Tour de France
The Tour de France (French pronunciation: [tuʁ də fʁɑ̃s]) is an annual bicycle race held in France and nearby countries. First staged in 1903, the race covers more than 3,600 kilometres (2,200 mi) and lasts three weeks. As the best known and most prestigious of cycling's three "Grand Tours", the Tour de France attracts riders and teams from around the world. The race is broken into day-long segments, called stages. Individual times to finish each stage are aggregated to determine the overall winner at the end of the race. The rider with the lowest aggregate time at the end of each day wears the leader's yellow jersey on the next day of racing. The course changes every year, but the race has always finished in Paris. Since 1975, the climax of the final stage has been along the Champs-Élysées
Stunning Tour de France cycling debut for Colombian Nairo Quintana
Colombian is King of the Mountains, best young rider and surprise runner-up
Agence France-Presse in Annecy-Semnoz
Nairo Quintana broke down in tears as he came to terms with his stunning achievement on his maiden Tour, securing a double haul of jerseys and a surprise runner-up place.
Quintana's stage win on Saturday moved him up to second overall at five minutes three seconds behind Chris Froome, but also helped secure the King of the Mountains' polka dot jersey as well as the white jersey for the best young rider.
"I'm lost for words. It's a spectacular day. I never thought success on the Tour de France would come to me so quickly," said Quintana.
"I wasn't sure how things would work out, but my team believed in me and during the whole Tour they have been there for me to give me moral support."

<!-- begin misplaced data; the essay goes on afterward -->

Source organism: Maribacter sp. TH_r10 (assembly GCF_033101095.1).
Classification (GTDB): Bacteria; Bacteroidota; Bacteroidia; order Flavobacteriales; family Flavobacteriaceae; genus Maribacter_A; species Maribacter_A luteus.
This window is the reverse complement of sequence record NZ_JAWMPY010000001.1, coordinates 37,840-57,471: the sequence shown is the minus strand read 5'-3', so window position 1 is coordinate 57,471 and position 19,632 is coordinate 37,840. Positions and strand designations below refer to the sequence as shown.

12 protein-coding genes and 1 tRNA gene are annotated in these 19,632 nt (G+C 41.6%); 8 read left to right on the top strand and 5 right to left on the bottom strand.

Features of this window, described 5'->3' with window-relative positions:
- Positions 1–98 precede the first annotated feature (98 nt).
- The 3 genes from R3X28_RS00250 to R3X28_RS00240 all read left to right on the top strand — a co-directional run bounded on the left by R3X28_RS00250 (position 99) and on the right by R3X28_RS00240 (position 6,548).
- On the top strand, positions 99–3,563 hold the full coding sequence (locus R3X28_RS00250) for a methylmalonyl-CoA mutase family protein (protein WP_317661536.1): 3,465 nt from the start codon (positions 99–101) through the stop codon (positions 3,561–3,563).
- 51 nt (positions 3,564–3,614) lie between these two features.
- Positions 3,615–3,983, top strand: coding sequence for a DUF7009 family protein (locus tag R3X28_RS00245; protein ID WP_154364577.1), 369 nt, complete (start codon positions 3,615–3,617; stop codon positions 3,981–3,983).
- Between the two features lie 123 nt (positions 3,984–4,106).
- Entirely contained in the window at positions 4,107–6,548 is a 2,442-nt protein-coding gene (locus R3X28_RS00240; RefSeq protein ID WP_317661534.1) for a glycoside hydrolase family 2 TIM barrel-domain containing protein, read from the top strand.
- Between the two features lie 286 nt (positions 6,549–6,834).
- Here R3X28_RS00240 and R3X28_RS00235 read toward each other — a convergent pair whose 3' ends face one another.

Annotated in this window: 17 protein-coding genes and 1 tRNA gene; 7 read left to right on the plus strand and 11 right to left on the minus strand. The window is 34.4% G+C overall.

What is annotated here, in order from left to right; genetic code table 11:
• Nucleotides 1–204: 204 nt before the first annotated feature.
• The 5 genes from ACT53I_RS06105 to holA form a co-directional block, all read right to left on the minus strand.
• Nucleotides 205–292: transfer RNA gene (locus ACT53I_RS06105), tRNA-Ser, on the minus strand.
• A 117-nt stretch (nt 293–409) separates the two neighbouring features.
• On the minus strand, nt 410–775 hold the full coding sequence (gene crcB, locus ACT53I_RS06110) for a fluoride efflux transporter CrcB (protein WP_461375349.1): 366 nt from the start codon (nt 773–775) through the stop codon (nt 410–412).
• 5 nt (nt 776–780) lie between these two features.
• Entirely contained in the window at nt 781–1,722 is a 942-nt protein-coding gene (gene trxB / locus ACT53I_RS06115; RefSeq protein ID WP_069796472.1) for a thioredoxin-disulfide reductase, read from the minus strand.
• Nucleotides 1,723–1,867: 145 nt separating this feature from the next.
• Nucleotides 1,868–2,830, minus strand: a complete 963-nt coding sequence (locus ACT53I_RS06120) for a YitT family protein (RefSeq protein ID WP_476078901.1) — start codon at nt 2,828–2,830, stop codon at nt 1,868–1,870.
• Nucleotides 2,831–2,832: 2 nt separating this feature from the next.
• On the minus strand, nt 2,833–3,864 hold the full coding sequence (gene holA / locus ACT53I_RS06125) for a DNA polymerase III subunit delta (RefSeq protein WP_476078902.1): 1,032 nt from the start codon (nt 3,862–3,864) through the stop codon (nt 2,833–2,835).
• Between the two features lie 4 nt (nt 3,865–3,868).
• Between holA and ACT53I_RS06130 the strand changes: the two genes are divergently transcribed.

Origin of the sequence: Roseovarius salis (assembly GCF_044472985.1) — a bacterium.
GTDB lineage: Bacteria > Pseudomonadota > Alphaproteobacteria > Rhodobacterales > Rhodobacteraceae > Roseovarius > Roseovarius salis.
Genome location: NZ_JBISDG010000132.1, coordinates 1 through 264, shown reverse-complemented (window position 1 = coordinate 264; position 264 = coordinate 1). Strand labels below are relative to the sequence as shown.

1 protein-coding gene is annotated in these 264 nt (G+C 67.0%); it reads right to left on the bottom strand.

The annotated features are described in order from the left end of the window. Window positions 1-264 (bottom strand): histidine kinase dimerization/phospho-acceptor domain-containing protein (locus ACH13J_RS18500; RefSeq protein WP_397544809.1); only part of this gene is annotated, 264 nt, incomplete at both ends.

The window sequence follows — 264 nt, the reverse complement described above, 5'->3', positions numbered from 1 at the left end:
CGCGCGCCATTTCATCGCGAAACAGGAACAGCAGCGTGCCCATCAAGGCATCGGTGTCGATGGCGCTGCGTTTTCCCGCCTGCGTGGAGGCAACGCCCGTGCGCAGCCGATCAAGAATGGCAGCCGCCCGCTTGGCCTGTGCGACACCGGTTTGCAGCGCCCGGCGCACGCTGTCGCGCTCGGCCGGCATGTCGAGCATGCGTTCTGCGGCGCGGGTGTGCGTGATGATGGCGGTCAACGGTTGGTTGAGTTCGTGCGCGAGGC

Quintana had said his main objective on this year's race was to win the white jersey, but his victory on the race's final climb secured the polka dot jersey too, denying Froome a double that had not been achieved since Eddy Merckx in 1970.
He follows in the footsteps of Lucho Herrera and Mauricio Soler by winning the King of the Mountains title for Colombia, a country able to produce natural climbers in the high mountains of the Andes.
Soler won the title in 2007, but was forced to give up the sport having never fully recovered from a fall at the 2011 Tour of Switzerland in which he fractured his skull.
Quintana spoke glowingly of his countrymen. "I want to pay tribute to all the Colombians who have won on the Tour de France and I want to say a special thanks to my compatriot and friend Mauricio Soler.
"I hope he get's well soon because he has helped me immensely along the way."
Quintana himself trains at altitudes of close to 3,000 metres, so conquering Alpine summits of 2,000 metres is not a problem, as the Movistar rider displayed on the Col de Pailheres in the Pyrenees and again on Saturday.
However, he has handled the pressure brilliantly in what is his first Tour de France, just a year after he turned professional.
"What people [in Colombia] really love is the polka dot jersey, because that's what symbolises our cyclists."